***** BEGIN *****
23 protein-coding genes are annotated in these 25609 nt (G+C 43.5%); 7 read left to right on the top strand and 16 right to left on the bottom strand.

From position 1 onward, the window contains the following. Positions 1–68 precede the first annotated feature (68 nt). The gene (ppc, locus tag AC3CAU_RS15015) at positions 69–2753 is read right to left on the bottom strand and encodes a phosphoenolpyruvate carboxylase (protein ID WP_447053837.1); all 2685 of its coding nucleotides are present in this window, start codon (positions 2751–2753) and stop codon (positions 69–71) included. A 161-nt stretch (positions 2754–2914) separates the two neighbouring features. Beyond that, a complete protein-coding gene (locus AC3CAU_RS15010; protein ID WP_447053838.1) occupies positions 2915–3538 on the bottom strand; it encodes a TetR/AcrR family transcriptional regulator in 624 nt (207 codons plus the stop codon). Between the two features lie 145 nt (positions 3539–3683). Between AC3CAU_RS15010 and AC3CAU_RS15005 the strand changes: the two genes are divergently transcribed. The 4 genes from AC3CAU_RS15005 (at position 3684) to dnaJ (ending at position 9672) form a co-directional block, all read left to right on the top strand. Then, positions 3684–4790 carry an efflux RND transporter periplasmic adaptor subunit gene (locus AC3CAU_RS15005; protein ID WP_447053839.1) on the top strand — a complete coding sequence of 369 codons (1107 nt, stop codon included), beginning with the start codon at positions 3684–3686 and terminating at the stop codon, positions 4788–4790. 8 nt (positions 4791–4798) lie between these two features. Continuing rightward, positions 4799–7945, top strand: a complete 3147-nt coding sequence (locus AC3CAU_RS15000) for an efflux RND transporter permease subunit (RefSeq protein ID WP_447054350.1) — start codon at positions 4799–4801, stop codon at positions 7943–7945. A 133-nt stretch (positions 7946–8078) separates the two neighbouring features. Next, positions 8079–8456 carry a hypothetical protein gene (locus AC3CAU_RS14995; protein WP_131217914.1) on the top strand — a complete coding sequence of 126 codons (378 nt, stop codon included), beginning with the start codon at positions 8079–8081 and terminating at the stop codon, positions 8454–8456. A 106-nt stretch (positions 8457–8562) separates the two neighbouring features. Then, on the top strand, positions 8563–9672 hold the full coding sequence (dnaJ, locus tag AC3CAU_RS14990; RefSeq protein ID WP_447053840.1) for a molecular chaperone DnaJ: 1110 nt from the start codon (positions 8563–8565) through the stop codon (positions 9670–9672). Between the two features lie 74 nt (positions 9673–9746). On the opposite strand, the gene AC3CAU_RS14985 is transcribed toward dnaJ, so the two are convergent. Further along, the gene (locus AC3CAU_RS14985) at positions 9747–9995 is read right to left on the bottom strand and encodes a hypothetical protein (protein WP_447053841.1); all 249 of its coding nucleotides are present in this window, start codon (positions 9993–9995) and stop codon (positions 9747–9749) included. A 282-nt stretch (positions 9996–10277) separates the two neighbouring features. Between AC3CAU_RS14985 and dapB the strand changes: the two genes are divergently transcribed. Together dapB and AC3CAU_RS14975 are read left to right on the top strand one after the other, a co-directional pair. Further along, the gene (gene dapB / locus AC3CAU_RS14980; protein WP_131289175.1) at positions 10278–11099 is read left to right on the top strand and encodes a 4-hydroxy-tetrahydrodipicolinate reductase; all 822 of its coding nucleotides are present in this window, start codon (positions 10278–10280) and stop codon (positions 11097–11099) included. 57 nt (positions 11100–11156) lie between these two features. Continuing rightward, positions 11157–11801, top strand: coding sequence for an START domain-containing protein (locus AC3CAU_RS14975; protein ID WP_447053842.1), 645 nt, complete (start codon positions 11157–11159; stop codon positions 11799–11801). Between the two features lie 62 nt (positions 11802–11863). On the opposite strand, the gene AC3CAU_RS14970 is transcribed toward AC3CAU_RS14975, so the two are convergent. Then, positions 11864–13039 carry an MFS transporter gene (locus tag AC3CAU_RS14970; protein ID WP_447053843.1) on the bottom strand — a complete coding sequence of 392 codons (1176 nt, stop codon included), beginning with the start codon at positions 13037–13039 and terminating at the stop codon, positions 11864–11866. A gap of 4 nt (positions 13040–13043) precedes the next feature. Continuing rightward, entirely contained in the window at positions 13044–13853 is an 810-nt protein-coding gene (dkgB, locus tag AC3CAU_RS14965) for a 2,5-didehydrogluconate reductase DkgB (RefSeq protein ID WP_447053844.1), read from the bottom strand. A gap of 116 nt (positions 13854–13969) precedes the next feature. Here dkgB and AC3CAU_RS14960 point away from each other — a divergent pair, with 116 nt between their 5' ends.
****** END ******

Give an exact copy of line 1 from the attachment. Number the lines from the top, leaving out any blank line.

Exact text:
23 protein-coding genes are annotated in these 25609 nt (G+C 43.5%); 7 read left to right on the top strand and 16 right to left on the bottom strand.